Created for the Random Acts series that screens on Channel 4 in the UK, I Am Glad We Can Be Honest About This is a bizarre and unusual short that explores themes of murder, vengeance, lust, truth and loyalty. Shifting from saccharine song and dance routine to violent outburst in the blink of an eye, Alexander Gellner’s 6-minute short is a kaleidoscopic journey through the lives of a dysfunctional family.
“The pleasure of watching this film is that of solving a riddle that seemed to be unsolvable moments before”.
Consisting of a series of traditionally-animated, short vignettes that loosely fit together to build a bigger picture, I Am Glad We Can Be Honest About This certainly doesn’t follow a traditional path when it comes to narrative. Never settling in one place long enough for the viewer to really get accustomed to what is going on, it is a film that feels both unsettling and disorientating, but always utterly compelling. “Every scene is just long enough to establish one idea and then left for another”, says Gellner in a Directors Statement over on irresistiblefilms.com, “This creates a hasty mood, like switching channels on the telly, only that every clip has a very intriguing sequence…As the film progresses we can realise that most clips have something in common and interact with each other. Later shots continue actions that were started in previous and characters and signs reappear. We begin to piece things together and make our own conclusion. The “solution“ starts to appear as we see the relations of the characters unfold. The pleasure of watching this film is that of solving a riddle that seemed to be unsolvable moments before.”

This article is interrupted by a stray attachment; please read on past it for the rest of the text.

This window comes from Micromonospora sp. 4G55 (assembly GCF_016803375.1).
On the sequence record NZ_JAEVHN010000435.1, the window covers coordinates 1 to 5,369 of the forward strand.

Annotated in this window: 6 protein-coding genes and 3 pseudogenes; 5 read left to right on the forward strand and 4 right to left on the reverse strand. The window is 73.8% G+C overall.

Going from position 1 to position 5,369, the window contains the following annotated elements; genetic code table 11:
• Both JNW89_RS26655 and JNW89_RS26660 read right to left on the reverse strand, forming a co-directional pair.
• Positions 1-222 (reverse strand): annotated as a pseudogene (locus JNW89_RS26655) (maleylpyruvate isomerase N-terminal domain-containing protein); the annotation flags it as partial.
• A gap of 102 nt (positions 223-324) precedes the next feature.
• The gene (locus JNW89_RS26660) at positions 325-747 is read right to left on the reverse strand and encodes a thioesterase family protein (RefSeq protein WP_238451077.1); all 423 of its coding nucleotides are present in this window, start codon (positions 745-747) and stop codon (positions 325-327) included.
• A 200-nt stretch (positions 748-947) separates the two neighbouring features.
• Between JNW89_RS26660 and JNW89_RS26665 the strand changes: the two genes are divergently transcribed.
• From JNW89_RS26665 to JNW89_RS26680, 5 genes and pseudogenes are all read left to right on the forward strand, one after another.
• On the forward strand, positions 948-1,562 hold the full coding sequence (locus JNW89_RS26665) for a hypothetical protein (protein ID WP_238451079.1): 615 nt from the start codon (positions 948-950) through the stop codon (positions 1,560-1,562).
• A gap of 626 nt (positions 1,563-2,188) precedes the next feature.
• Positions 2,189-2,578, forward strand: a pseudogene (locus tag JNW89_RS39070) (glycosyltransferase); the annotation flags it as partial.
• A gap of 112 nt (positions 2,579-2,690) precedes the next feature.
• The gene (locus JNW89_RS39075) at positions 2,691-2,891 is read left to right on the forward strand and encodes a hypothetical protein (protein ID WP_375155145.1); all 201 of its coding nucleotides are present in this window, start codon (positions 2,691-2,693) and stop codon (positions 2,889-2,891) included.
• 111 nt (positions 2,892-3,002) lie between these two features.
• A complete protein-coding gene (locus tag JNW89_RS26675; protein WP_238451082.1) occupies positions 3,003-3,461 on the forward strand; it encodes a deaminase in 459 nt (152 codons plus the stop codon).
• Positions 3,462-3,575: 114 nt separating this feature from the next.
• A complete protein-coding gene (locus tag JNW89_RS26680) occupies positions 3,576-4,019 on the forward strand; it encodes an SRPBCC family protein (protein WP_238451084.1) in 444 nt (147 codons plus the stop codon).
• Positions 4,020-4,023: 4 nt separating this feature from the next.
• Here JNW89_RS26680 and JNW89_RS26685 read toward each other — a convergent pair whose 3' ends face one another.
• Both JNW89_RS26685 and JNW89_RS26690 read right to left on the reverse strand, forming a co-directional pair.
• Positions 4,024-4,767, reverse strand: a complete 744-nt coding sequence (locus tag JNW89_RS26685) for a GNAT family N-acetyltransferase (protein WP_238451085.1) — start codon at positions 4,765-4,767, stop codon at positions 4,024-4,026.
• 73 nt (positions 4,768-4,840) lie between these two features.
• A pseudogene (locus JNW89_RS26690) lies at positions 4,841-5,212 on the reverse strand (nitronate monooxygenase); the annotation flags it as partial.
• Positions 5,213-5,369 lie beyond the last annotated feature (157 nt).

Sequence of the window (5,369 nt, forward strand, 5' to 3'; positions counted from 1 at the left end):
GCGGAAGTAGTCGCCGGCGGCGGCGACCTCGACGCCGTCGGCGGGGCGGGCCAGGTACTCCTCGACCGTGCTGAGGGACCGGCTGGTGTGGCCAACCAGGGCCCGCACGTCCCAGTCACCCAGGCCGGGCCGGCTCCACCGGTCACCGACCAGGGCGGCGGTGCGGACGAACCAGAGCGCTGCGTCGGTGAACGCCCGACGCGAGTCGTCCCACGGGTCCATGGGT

Having first witnessed a 3-minute cut of Gellner’s short, totally unprepared on live TV, I was instantly impressed by the unorthodox storytelling approach and ominous tone of his film. Seeing it again now, I Am Glad We Can Be Honest About This hasn’t lost any of that initial impact and if anything, this longer cut has just added to the intrigue and atmosphere of his storyline. Carrying on the impressive style first witnessed in One Minute Puberty, it’s great to see something more narratively complex from this filmmaker and if this is an indication of what Gellner has in his locker when it comes to narrative short filmmaking, lets hope he makes another venture into this field in the immediate future.